Climbingfig Plant Information
Climbingfig grows in the following 6 states:Georgia, Alabama, Florida, Hawaii, Louisiana, Texas
Ficus pumila is a woody evergreen vine, growing to 2.5-4m (8ft 2in-13ft 1in). The juvenile foliage is much smaller and thinner than mature leaves produced as the plant ages. This plant requires the fig wasp Blastophaga pumilae for pollination, and is fed upon by larvae of the butterfly Marpesia petreus.Ficus pumila (creeping fig or climbing fig) is a species of flowering plant in the mulberry family, native to East Asia (China, Japan, Vietnam) and naturalized in parts of the southeastern and south-central United States.
As the common name, "creeping fig" indicates, the plant has a creeping/vining habit and is often used in gardens and landscapes where it covers the ground and climbs up trees and walls. It is not frost-hardy, and in temperate regions is often seen as a houseplant. It is fast-growing and requires little in the way of care. It has gained the Royal Horticultural Society's Award of Garden Merit.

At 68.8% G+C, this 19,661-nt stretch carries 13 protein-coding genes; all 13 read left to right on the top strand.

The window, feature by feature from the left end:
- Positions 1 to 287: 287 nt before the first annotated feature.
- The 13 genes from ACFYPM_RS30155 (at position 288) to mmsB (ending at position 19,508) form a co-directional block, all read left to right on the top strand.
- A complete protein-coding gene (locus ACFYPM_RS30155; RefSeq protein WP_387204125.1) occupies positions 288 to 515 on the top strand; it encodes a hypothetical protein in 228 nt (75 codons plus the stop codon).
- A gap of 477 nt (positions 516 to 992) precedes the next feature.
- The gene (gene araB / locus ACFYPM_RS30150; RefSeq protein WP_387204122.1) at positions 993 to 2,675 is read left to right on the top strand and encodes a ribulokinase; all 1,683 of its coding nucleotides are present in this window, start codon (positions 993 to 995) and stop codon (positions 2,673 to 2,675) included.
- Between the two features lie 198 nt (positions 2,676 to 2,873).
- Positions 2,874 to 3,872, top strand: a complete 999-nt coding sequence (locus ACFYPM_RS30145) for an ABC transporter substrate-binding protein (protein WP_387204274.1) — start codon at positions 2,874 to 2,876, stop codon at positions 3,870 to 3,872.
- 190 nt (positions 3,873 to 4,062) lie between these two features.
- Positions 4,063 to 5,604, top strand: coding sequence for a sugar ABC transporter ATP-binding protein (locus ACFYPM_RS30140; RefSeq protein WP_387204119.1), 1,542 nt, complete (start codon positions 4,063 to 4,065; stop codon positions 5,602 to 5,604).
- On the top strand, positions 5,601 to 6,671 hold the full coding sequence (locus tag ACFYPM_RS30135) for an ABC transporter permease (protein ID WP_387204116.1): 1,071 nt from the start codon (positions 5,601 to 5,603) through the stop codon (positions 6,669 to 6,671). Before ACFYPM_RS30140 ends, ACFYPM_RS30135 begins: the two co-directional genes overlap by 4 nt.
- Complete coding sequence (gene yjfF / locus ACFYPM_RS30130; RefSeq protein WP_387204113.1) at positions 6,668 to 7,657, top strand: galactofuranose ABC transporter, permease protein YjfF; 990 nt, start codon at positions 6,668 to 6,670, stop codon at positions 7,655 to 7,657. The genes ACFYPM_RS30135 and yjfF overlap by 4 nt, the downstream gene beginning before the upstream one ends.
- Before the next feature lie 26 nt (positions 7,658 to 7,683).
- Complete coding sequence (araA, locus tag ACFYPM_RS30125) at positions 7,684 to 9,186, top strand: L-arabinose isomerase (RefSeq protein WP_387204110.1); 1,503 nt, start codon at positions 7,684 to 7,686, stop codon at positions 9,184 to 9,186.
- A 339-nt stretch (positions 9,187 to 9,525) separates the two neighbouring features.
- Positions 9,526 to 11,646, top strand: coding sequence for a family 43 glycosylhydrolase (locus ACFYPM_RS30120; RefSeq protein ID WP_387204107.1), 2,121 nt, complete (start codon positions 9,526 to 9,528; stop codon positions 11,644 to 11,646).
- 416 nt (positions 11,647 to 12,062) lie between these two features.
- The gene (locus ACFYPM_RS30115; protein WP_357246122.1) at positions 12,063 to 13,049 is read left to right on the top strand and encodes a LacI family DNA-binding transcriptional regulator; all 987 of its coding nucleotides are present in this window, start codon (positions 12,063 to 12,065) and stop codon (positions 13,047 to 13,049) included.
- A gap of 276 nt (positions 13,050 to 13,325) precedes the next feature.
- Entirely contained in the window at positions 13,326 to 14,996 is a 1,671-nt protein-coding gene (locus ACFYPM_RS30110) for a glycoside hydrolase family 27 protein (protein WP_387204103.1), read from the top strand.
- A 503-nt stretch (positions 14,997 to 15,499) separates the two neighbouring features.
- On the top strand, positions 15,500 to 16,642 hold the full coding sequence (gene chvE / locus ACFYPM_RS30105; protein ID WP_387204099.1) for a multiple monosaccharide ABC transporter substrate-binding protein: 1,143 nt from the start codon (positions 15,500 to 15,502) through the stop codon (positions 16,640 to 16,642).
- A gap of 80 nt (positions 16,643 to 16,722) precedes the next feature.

It can become invasive and cover structures and landscape features if not maintained and its growth contained. When climbing buildings or wooden structures, the woody tendrils can cling or root in, and damage structures and/or their surface finishes.
The fruit of Ficus pumila var. awkeotsang is used in cuisine. In Taiwan, its fruit is turned inside out and dried. The seeds are scraped off and a gel is extracted from their surface with water and allowed to set and form a jelly known in Taiwan as aiyu jelly (or aiyuzi --) and in Singapore as ice jelly (-).
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